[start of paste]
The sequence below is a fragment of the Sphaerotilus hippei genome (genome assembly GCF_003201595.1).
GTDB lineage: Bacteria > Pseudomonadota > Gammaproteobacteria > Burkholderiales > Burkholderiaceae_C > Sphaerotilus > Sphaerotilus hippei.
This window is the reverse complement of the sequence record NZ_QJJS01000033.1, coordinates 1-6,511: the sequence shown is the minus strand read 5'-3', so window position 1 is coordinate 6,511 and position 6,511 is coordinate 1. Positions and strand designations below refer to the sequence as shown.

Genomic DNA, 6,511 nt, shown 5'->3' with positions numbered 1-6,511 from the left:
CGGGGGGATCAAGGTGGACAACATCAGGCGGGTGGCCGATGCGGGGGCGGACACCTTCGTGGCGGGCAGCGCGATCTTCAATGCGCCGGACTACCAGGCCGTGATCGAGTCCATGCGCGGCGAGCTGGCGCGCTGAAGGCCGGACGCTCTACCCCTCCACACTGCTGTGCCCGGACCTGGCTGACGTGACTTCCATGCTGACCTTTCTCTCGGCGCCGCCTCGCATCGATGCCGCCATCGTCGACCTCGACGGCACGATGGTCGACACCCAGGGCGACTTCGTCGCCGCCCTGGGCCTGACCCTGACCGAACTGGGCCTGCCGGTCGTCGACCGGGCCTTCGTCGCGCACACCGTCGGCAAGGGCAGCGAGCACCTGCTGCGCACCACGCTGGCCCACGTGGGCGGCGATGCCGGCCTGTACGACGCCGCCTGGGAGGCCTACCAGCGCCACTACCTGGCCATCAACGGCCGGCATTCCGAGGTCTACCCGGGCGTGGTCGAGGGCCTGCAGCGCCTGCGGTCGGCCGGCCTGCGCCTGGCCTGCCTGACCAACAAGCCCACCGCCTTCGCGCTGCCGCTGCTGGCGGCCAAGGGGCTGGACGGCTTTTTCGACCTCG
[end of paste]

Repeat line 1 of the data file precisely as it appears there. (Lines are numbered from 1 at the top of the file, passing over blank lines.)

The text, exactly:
The sequence below is a fragment of the Sphaerotilus hippei genome (genome assembly GCF_003201595.1).